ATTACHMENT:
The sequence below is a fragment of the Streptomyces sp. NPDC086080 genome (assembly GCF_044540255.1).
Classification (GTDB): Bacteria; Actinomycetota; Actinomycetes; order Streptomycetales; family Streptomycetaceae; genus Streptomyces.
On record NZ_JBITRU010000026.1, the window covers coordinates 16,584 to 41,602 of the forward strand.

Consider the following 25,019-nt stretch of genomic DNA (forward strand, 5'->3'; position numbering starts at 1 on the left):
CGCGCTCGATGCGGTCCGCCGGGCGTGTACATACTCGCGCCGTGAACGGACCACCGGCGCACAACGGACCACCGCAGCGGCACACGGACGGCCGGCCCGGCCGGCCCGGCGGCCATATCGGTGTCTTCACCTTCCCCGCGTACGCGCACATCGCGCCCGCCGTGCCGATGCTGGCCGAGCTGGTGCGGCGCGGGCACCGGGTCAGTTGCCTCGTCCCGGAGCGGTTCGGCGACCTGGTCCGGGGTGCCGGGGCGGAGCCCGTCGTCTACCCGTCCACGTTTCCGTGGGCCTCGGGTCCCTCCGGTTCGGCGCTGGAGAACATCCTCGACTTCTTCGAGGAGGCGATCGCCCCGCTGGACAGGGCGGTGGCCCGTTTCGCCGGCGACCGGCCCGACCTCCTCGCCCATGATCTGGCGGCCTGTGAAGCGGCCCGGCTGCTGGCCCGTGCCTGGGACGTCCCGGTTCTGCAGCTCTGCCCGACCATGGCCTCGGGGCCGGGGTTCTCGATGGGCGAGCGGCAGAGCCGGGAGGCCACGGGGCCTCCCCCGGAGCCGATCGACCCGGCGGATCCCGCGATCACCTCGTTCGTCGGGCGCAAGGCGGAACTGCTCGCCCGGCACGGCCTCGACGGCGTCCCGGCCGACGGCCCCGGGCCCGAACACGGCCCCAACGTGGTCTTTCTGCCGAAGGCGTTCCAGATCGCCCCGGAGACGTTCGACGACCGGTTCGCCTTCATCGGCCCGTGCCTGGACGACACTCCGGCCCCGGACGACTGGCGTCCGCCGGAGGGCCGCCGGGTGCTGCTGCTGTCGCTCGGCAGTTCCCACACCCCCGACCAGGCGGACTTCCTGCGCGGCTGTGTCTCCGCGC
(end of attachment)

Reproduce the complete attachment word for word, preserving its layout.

The sequence below is a fragment of the Streptomyces sp. NPDC086080 genome (assembly GCF_044540255.1).
Classification (GTDB): Bacteria; Actinomycetota; Actinomycetes; order Streptomycetales; family Streptomycetaceae; genus Streptomyces.
On record NZ_JBITRU010000026.1, the window covers coordinates 16,584 to 41,602 of the forward strand.

Consider the following 25,019-nt stretch of genomic DNA (forward strand, 5'->3'; position numbering starts at 1 on the left):
CGCGCTCGATGCGGTCCGCCGGGCGTGTACATACTCGCGCCGTGAACGGACCACCGGCGCACAACGGACCACCGCAGCGGCACACGGACGGCCGGCCCGGCCGGCCCGGCGGCCATATCGGTGTCTTCACCTTCCCCGCGTACGCGCACATCGCGCCCGCCGTGCCGATGCTGGCCGAGCTGGTGCGGCGCGGGCACCGGGTCAGTTGCCTCGTCCCGGAGCGGTTCGGCGACCTGGTCCGGGGTGCCGGGGCGGAGCCCGTCGTCTACCCGTCCACGTTTCCGTGGGCCTCGGGTCCCTCCGGTTCGGCGCTGGAGAACATCCTCGACTTCTTCGAGGAGGCGATCGCCCCGCTGGACAGGGCGGTGGCCCGTTTCGCCGGCGACCGGCCCGACCTCCTCGCCCATGATCTGGCGGCCTGTGAAGCGGCCCGGCTGCTGGCCCGTGCCTGGGACGTCCCGGTTCTGCAGCTCTGCCCGACCATGGCCTCGGGGCCGGGGTTCTCGATGGGCGAGCGGCAGAGCCGGGAGGCCACGGGGCCTCCCCCGGAGCCGATCGACCCGGCGGATCCCGCGATCACCTCGTTCGTCGGGCGCAAGGCGGAACTGCTCGCCCGGCACGGCCTCGACGGCGTCCCGGCCGACGGCCCCGGGCCCGAACACGGCCCCAACGTGGTCTTTCTGCCGAAGGCGTTCCAGATCGCCCCGGAGACGTTCGACGACCGGTTCGCCTTCATCGGCCCGTGCCTGGACGACACTCCGGCCCCGGACGACTGGCGTCCGCCGGAGGGCCGCCGGGTGCTGCTGCTGTCGCTCGGCAGTTCCCACACCCCCGACCAGGCGGACTTCCTGCGCGGCTGTGTCTCCGCGC